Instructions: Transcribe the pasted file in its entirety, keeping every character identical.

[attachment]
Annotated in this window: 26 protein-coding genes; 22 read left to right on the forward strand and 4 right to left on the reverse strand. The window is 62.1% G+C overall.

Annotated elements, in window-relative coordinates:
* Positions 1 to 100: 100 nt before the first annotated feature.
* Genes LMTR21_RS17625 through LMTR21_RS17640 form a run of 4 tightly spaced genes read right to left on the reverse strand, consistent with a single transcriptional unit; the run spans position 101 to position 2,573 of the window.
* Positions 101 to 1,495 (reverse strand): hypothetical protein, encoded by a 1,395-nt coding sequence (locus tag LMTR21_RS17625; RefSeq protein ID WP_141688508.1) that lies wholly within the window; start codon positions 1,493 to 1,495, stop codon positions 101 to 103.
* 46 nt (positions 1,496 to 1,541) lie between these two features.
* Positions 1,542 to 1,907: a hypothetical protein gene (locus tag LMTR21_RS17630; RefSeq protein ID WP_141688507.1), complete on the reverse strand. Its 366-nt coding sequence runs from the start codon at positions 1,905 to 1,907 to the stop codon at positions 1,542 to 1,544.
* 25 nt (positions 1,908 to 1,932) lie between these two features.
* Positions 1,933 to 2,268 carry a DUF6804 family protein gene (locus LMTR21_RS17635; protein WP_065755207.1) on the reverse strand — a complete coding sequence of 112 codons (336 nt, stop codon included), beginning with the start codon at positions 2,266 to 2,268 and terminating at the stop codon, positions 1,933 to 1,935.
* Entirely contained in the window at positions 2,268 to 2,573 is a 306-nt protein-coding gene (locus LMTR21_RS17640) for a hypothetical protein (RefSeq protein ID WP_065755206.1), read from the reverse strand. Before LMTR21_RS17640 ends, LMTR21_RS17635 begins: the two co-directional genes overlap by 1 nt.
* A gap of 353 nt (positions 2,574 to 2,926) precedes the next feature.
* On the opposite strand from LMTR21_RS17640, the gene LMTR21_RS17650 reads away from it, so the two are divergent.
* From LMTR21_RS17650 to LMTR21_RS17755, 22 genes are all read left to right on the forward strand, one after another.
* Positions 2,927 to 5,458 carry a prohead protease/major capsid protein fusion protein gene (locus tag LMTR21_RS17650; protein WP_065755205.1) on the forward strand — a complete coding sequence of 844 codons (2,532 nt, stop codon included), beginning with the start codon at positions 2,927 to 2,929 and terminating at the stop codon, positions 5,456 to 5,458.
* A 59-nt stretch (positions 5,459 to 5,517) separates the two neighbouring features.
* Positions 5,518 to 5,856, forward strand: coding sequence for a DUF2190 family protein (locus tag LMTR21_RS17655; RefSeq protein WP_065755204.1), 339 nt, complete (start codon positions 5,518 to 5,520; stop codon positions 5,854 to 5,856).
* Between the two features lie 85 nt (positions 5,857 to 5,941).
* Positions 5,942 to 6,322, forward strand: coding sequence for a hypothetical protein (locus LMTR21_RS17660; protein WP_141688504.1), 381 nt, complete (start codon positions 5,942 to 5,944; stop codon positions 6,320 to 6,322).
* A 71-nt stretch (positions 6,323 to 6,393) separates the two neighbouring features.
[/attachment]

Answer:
Annotated in this window: 26 protein-coding genes; 22 read left to right on the forward strand and 4 right to left on the reverse strand. The window is 62.1% G+C overall.

Annotated elements, in window-relative coordinates:
* Positions 1 to 100: 100 nt before the first annotated feature.
* Genes LMTR21_RS17625 through LMTR21_RS17640 form a run of 4 tightly spaced genes read right to left on the reverse strand, consistent with a single transcriptional unit; the run spans position 101 to position 2,573 of the window.
* Positions 101 to 1,495 (reverse strand): hypothetical protein, encoded by a 1,395-nt coding sequence (locus tag LMTR21_RS17625; RefSeq protein ID WP_141688508.1) that lies wholly within the window; start codon positions 1,493 to 1,495, stop codon positions 101 to 103.
* 46 nt (positions 1,496 to 1,541) lie between these two features.
* Positions 1,542 to 1,907: a hypothetical protein gene (locus tag LMTR21_RS17630; RefSeq protein ID WP_141688507.1), complete on the reverse strand. Its 366-nt coding sequence runs from the start codon at positions 1,905 to 1,907 to the stop codon at positions 1,542 to 1,544.
* 25 nt (positions 1,908 to 1,932) lie between these two features.
* Positions 1,933 to 2,268 carry a DUF6804 family protein gene (locus LMTR21_RS17635; protein WP_065755207.1) on the reverse strand — a complete coding sequence of 112 codons (336 nt, stop codon included), beginning with the start codon at positions 2,266 to 2,268 and terminating at the stop codon, positions 1,933 to 1,935.
* Entirely contained in the window at positions 2,268 to 2,573 is a 306-nt protein-coding gene (locus LMTR21_RS17640) for a hypothetical protein (RefSeq protein ID WP_065755206.1), read from the reverse strand. Before LMTR21_RS17640 ends, LMTR21_RS17635 begins: the two co-directional genes overlap by 1 nt.
* A gap of 353 nt (positions 2,574 to 2,926) precedes the next feature.
* On the opposite strand from LMTR21_RS17640, the gene LMTR21_RS17650 reads away from it, so the two are divergent.
* From LMTR21_RS17650 to LMTR21_RS17755, 22 genes are all read left to right on the forward strand, one after another.
* Positions 2,927 to 5,458 carry a prohead protease/major capsid protein fusion protein gene (locus tag LMTR21_RS17650; protein WP_065755205.1) on the forward strand — a complete coding sequence of 844 codons (2,532 nt, stop codon included), beginning with the start codon at positions 2,927 to 2,929 and terminating at the stop codon, positions 5,456 to 5,458.
* A 59-nt stretch (positions 5,459 to 5,517) separates the two neighbouring features.
* Positions 5,518 to 5,856, forward strand: coding sequence for a DUF2190 family protein (locus tag LMTR21_RS17655; RefSeq protein WP_065755204.1), 339 nt, complete (start codon positions 5,518 to 5,520; stop codon positions 5,854 to 5,856).
* Between the two features lie 85 nt (positions 5,857 to 5,941).
* Positions 5,942 to 6,322, forward strand: coding sequence for a hypothetical protein (locus LMTR21_RS17660; protein WP_141688504.1), 381 nt, complete (start codon positions 5,942 to 5,944; stop codon positions 6,320 to 6,322).
* A 71-nt stretch (positions 6,323 to 6,393) separates the two neighbouring features.